With an increasing interest and demand of holistic therapies it is no surprise that many treatments are now available on the NHS including reflexology. The benefits of alternative medicine have become a lot more visible in these past years, so why shouldn’t it be accessible for everyone? According to The Princes of Wales Trust for Integrated Health "Research has shown that approximately 20% of the UK population use complementary healthcare, with nearly 50% of GP practices offering some form of access to complementary treatments."
Since the House of Lords select committee on science and technology published a report in 2000 on complimentary alternative medicine (CAM) recommending national occupational standards are made on all therapies. With standardised training and updated courses keeping practitioners up to date it will be easier for therapists to be employed and referred to by leading medical bodies. Please see www.publications.parliament.uk/pa/ld199900/ldselect/ldsctech/123/12307.htm
Such standards have resulted in the need of further research being made into CAM treatments thus increasing the justification for their inclusion on the NHS.
Some PCTs (primary care trusts) provide funding for reflexology for certain conditions, but in general, access to reflexology is limited on the NHS. So how do those who can’t afford Reflexology on a regular basis qualify to have it on the NHS?
www.nhs.uk states that “Primary care trusts often have specific policies on the extent to which their patients can have access to CAM. Within those policies, it is the decision of GPs to give access to specific therapies where they consider it in the interest of the individual patient. The safety, clinical, cost-effectiveness and availability of suitably qualified/regulated practitioners are all issues that they should take into account.”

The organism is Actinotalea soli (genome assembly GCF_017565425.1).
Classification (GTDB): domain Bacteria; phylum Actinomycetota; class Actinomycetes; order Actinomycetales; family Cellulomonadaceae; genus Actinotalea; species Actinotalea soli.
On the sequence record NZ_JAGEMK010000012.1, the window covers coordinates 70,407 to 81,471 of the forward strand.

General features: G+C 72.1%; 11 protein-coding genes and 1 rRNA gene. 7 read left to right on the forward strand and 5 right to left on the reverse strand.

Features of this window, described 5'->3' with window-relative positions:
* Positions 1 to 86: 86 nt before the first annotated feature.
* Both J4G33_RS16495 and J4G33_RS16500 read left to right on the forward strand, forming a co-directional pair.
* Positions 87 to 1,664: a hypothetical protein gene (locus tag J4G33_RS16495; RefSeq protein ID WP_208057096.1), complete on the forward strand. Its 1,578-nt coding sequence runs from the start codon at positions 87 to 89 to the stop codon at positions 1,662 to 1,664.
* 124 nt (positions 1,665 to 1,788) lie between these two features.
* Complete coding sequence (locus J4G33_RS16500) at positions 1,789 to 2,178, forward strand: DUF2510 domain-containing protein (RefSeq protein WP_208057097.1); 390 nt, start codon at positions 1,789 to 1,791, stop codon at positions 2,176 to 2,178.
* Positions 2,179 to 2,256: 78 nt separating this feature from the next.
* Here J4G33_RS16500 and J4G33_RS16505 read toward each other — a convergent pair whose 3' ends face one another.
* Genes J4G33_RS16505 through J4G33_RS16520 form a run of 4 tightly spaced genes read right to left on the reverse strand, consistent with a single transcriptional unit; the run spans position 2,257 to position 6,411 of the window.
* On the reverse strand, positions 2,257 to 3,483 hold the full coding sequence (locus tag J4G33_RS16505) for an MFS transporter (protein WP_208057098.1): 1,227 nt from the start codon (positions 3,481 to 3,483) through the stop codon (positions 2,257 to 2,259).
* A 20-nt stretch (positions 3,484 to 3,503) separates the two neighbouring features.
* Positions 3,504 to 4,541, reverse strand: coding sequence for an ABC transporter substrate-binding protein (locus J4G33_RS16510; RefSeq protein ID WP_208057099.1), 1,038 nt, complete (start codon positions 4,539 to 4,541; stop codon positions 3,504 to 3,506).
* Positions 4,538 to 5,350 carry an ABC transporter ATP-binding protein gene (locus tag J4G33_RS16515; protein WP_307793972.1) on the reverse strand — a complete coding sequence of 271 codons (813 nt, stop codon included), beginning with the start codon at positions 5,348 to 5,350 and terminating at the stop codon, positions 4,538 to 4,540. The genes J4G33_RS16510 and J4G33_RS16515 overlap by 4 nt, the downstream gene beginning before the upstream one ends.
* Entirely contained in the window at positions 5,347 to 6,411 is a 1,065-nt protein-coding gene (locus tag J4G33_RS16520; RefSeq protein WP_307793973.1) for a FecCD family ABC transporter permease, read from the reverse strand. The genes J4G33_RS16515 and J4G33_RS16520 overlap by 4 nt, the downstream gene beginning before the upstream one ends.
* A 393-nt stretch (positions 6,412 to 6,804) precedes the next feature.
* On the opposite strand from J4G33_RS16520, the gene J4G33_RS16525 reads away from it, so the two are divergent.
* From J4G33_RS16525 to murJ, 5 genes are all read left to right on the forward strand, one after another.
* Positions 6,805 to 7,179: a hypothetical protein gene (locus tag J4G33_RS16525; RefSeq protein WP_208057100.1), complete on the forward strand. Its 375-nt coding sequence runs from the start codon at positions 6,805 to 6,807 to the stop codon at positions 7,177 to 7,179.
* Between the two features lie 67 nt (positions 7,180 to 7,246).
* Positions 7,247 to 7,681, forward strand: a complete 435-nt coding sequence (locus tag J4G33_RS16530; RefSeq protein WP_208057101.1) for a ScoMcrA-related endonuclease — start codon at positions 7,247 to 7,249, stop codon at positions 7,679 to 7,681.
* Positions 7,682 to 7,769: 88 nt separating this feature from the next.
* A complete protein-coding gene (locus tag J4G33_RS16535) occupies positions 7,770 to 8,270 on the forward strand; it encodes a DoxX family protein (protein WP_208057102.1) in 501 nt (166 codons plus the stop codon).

Reflexology is incredible when used frequently for pre and post natal recovery, pre and post surgical aid and also used to ease the symptoms and recovery of those with cancer (please check out www.thehaven.com) during treatment and post treatment. Treatments will aid your body’s own healing process, help to rebalance its systems and can specifically target any areas of sensitivity. Interestingly enough, I found a document on www.balens.co.uk on holistic health where a year-long pilot scheme in Northern Ireland found significant health benefits for patients offered CAM through the public health service. 713 patients with a variety of ages, conditions and backgrounds were referred to CAM.
Some of the results included:
· “80% of patients reported an improvement in their symptoms,
· 64% took less time off work
· 55% reduced their use of painkillers.
· 81% of patients reported an improvement in their physical health
· 79% reported an improvement in their mental health
· Half of GPs reported prescribing less medication and all reported that patients had indicated they needed less”
The GP’s involved were amazed and in 99% of cases they said they would refer patients and other GPs to this scheme.
The higher the demand for reflexology and other CAMs the greater the possibility will become for increased funding from the NHS in these sectors. As reflexologists we must encourage our clients who have financial difficulties to ask their GP's for funded treatments, the more people asking, the louder the message will become and to all clients of reflexology I encourage you to tell your GP's how you're benefiting from Reflexology and make inquiries about funded treatments.
The NHS already supports the benefits of reflexology and is creating awareness through http://www.nhs.uk/Conditions/reflexology/Pages/Common-uses.aspx so lets hope we are not much further away from it being available to everyone.